CSOS was able to initiate collective action by developing the workshop series through the very mechanisms that establish agency (representation, motivation, and capacity). The workshops attempted integrative design: a process which values stakeholders’ opinions and designs the optimal project in compliance with their shared identity. As opposed to starting a project around ideas of concept or system design, integrative design argues that in order to maximize the clients’ solar utility, the development process should commence by aligning the stakeholders’ shared beliefs, philosophies, and principles.

Figure 3. Carol Sanford framework for integrative design used by Community Solar on State

A belief was defined as how one understands the world to work, similar to the representational state of agency. Principles guide stakeholders to action, much like an agent’s motivational state. A philosophy was the role the stakeholder plays within the system, and this can also be represented as capacity: the agent’s ability to alter the system. Recall that representative, motivational, and capacitive states define group agency; CSOS was able to establish a group agent by uniting stakeholders around the fundamental mechanisms of agency.

Figure 4. Integrative design parallels the qualities that establish agency.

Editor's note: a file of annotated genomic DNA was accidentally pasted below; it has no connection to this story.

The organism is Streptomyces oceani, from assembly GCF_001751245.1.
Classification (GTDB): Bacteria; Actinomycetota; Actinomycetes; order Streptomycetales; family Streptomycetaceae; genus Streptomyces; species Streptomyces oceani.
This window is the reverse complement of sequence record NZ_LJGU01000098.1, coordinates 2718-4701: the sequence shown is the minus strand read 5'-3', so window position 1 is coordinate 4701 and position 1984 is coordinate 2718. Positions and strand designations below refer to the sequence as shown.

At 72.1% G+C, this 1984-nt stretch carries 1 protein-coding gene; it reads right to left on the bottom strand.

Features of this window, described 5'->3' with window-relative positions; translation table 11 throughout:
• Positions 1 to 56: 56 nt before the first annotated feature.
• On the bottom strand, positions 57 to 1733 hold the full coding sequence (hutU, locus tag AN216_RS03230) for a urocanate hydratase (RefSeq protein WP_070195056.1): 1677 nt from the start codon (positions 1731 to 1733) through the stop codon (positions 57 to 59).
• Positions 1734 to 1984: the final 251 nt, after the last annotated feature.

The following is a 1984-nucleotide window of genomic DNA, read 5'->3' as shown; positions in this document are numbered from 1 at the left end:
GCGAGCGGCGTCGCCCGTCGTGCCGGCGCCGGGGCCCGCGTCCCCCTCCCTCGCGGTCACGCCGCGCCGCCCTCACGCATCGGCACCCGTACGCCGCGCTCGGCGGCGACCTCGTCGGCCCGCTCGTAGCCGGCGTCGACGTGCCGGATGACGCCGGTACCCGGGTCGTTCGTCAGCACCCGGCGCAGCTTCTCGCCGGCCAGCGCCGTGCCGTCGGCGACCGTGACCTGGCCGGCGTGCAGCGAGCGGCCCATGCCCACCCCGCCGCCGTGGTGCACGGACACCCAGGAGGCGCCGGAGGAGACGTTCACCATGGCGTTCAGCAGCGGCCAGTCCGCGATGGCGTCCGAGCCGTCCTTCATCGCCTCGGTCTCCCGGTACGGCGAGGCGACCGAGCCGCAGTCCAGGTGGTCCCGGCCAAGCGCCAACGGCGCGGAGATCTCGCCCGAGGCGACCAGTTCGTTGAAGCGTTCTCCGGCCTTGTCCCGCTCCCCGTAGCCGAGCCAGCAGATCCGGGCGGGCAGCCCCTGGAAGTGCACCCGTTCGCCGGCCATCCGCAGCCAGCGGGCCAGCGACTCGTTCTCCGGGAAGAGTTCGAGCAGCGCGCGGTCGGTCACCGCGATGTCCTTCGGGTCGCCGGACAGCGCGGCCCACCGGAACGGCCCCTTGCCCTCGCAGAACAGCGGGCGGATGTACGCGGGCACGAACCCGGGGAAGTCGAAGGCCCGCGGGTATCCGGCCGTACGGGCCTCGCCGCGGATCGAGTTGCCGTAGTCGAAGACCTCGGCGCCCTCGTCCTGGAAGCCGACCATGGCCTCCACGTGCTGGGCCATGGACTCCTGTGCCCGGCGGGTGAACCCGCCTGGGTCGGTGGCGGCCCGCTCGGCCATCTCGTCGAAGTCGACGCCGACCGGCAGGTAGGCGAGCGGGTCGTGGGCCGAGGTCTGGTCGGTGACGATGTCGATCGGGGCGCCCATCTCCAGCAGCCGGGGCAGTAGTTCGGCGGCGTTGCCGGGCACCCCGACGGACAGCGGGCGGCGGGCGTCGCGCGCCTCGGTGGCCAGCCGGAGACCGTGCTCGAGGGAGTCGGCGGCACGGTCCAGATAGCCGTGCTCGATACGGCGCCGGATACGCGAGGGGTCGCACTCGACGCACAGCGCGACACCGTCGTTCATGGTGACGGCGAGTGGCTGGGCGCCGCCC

The accelerated development of a group agent oriented around community-led solar successfully catalyzed collective action. Collective action is an integral, often absent, element to community solar development. Applying the CSOS model to catalyze collective action from a group agent fills a void in project development, and this process can significantly facilitate the development of community solar despite inhibiting VNM restrictions.


Community solar "onboarding" catalyst

In the aftermath of CSOS, analysis suggests the successful results do not have to be a unique occurrence. The integrative design process practiced through the CSOS workshops is a repeatable framework that can be applied to any region or group of stakeholders. The "community solar onboarding catalyst" can be simplified to the follwoing structure depicted in Figure 5: Integrative design is practiced within a group of stakeholders by the Community Solar on State (CSOS) workshops. A group agent is generated from the workshops, and then determines the optiminal solar project serving the community of represented stakeholders. Finally, the group agent achieves collective action by implementing the solar design. 

Figure 5. Progression from Integrative Design to Collective Action through Agency.

By using CSOS-integrative design model, the collective action barrier is mitigated. The catalyst provides an effective onboarding process for stakeholders which allows for (1) more projects to come into existence, (2) develop at a faster pace, and (3) more optimally serive the comnunity of stakeholders. The onboarding catalyst does not seek to alter the beleifs of the community, but instead uses their shared-identity as a strength. Therefore, onboarding through the CSOS model is named a "catalyst" because it facilitates an accelerated product without fundamentally changing the ingredients (Figure 6).

Figure 6. The onboarding catalyst metaphor.